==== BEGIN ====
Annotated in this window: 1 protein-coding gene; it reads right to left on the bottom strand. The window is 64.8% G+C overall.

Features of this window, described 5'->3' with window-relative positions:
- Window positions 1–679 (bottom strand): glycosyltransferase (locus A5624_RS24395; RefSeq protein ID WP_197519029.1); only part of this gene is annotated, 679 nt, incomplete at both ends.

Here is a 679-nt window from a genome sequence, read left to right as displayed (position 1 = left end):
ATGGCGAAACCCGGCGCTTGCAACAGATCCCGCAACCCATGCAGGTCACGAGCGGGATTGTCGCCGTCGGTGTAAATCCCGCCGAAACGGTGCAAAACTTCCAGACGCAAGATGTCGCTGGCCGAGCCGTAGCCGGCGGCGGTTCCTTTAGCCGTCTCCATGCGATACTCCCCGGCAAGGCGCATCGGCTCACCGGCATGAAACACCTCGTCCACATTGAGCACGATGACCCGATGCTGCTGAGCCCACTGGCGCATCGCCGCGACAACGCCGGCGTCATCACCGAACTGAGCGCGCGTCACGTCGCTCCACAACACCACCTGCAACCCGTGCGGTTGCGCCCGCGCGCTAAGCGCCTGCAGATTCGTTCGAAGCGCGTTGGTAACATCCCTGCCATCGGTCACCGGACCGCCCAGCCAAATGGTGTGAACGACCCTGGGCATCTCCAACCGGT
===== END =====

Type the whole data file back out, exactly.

Annotated in this window: 1 protein-coding gene; it reads right to left on the bottom strand. The window is 64.8% G+C overall.

Features of this window, described 5'->3' with window-relative positions:
- Window positions 1–679 (bottom strand): glycosyltransferase (locus A5624_RS24395; RefSeq protein ID WP_197519029.1); only part of this gene is annotated, 679 nt, incomplete at both ends.

Here is a 679-nt window from a genome sequence, read left to right as displayed (position 1 = left end):
ATGGCGAAACCCGGCGCTTGCAACAGATCCCGCAACCCATGCAGGTCACGAGCGGGATTGTCGCCGTCGGTGTAAATCCCGCCGAAACGGTGCAAAACTTCCAGACGCAAGATGTCGCTGGCCGAGCCGTAGCCGGCGGCGGTTCCTTTAGCCGTCTCCATGCGATACTCCCCGGCAAGGCGCATCGGCTCACCGGCATGAAACACCTCGTCCACATTGAGCACGATGACCCGATGCTGCTGAGCCCACTGGCGCATCGCCGCGACAACGCCGGCGTCATCACCGAACTGAGCGCGCGTCACGTCGCTCCACAACACCACCTGCAACCCGTGCGGTTGCGCCCGCGCGCTAAGCGCCTGCAGATTCGTTCGAAGCGCGTTGGTAACATCCCTGCCATCGGTCACCGGACCGCCCAGCCAAATGGTGTGAACGACCCTGGGCATCTCCAACCGGT